When I was a little girl, I used to wring my hands. Really fast. Almost wildly. Like the flapping wings of a bird, tethered to a wrist, but determined to take off in flight.
The more excited I got, the faster my hands “flew.” Once, while telling a joke to my brother’s girlfriend, I nearly hit her in the face when I got to the punchline.
“Stand back!” my brother said. “Michelle talks with her hands.”
I still do. The affliction has progressed.
Not the wringing. I pretty much have that under control. These days, I only wring when I’m alone and worrying about something. The other 50 percent of the time, I use my hands to accentuate my words. They also come in handy for knocking over wine glasses in restaurants and karate chopping flies in mid-flight.
There are witnesses to the fly chopping. My niece Angela Zang and Mandi Graham, the Belleville Area Humane Society volunteer coordinator, were with me at the time.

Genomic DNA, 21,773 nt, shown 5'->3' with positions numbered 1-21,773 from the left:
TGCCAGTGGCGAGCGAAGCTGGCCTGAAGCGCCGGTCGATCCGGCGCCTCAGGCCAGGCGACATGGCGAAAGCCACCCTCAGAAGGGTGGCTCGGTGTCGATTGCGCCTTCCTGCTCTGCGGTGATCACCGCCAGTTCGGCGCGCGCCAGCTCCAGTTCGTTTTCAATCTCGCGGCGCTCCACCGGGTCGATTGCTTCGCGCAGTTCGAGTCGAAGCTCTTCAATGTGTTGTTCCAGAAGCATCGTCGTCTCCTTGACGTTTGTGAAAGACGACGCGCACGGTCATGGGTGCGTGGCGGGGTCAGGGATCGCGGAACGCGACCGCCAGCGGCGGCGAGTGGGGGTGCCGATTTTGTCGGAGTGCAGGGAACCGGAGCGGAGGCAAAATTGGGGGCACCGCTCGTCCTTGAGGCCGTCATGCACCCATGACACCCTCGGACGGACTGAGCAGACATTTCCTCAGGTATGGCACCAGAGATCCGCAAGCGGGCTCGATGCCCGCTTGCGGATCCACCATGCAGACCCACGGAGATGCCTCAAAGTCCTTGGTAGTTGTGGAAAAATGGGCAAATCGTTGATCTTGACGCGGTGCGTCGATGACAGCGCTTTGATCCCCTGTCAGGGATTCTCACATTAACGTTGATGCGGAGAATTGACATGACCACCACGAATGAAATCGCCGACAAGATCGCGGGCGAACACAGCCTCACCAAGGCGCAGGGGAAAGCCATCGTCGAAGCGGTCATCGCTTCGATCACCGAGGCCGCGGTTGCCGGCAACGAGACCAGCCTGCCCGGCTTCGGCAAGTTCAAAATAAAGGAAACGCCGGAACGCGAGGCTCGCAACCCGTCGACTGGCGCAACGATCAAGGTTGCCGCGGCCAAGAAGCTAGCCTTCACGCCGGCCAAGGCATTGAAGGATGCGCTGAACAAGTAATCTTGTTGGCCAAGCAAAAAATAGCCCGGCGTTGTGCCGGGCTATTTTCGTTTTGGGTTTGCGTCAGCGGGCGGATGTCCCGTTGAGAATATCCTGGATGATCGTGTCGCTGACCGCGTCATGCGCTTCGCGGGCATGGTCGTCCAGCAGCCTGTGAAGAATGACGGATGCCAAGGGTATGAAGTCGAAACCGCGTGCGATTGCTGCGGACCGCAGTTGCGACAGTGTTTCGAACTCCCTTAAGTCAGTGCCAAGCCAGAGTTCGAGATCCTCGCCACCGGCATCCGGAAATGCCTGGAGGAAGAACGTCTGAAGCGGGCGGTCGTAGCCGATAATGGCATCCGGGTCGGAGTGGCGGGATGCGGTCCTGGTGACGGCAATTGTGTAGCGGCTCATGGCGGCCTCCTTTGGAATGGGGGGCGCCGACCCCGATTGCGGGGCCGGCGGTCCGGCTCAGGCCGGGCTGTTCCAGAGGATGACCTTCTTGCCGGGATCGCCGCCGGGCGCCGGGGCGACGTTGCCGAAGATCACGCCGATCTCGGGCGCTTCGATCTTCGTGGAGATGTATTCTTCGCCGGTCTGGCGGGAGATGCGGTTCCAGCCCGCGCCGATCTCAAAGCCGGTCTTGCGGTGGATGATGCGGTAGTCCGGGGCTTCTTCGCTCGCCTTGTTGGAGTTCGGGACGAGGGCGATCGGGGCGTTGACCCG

It was a Saturday afternoon at the shelter and that darned fly had been buzzing everywhere.
“He’s sooo obnoxious!” I said waving my arms in exasperation. As if in slow motion, I saw my hand slice through the air and my pinky connect with the fly. A nanosecond later, in the same fell swoop, I karate chopped him against the doorway.
“Unbelievable!” I yelped. “I couldn’t have done that if I’d tried.”
Well, actually, I wouldn’t have tried. I would have waited for someone else to do it.
“Please tell me you aren’t upset you killed him,” my niece said.
It wasn’t me. It was my hands.
I long ago accepted they have a mind of their own. I don’t mind. But my husband does.
“You need to learn how to control them,” he tells me, “especially when you’re out in public.”
At home, all bets are off. When our son, Sam, was home on Christmas break, he called me out for “hand talking” when he couldn’t even see me.
I was on the upper level of our house, shouting a funny story down the stairs. Sam was luxuriating on the basement couch. We often converse in this manner.
“Are you talking with your hands again, Mom?” Sam asked, without looking up.
“Why, yes, I am. But how could you know that?”
“I can hear your bracelets jangling,” he said.
Someone else might have been embarrassed. But I was just glad he was listening.